FROM César Rodríguez Garavito
After Decades of war in Colombia, peace has a chance In 1964, Colombian peasant farmers—virtual slaves of urban landowners--formed the Revolutionary Armed Forces of Colombia, known as the FARC. Since then, 200,000 people have died and millions have been displaced in the Western Hemisphere's longest-running conflict. Now, there's a peace deal — if Colombia's voters approve it next month. But both sides -- peasant farmers and Marxist rebels against urban landowners using death squads and right-wing paramilitaries -- have committed atrocities over the years. Can victims and perpetrators learn to live side by side? We look at the history, the hopes and the fears of a beleaguered nation.
White House budget proposal slashes and burns President Trump's first budget request is considered dead on arrival in Congress — a familiar development in Capitol Hill. We hear what it reveals about the priorities of the new administration. What's likely to die… and what might survive?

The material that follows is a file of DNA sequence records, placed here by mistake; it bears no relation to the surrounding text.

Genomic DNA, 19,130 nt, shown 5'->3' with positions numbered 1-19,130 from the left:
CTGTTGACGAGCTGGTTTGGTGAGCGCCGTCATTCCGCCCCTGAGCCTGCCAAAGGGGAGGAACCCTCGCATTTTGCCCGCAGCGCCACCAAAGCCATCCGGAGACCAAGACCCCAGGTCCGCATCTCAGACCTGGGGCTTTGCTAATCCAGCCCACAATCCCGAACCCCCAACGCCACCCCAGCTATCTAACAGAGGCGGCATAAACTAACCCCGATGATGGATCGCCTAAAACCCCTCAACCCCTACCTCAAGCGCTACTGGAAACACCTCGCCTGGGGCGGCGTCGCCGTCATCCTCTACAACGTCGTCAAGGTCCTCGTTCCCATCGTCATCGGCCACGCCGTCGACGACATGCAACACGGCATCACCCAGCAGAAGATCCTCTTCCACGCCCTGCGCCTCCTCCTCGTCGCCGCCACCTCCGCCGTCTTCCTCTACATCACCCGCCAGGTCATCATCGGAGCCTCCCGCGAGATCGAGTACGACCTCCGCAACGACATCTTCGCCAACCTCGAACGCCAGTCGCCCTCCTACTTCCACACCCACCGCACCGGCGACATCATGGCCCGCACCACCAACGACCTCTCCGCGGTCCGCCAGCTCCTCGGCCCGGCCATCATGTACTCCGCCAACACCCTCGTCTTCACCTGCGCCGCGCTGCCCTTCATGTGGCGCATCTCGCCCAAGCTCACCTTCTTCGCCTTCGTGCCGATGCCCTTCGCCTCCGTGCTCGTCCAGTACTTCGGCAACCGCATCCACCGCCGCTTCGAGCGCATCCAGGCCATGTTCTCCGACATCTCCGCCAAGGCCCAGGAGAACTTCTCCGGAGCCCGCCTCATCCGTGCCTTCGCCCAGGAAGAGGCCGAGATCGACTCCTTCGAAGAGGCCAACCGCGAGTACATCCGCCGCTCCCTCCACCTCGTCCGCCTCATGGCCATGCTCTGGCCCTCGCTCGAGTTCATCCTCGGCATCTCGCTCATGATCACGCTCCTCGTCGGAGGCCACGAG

What is Trump's plan for Middle East peace? On his first foreign tour, President Trump has promised "peace" between Israel and the Palestinians. Are there any details for re-starting talks that have been stalled for the past three years?
Janesville and the American Dream Janesville, Wisconsin is the hometown of Republican House Speaker Paul Ryan. But he couldn’t prevent the closing of the General Motors factory after 100 years. On this Memorial Day rebroadcast of To the Point, we hear what’s happened to what once was a model of American middle-class unity.
Venezuela spirals into economic and political chaos Venezuela, a country whose potential for prosperity is unmatched, finds itself on the verge of civil war. What sustains the repressive government? With time running out, guest host León Krauze looks at what the international community can do to pull the country from the edge of collapse.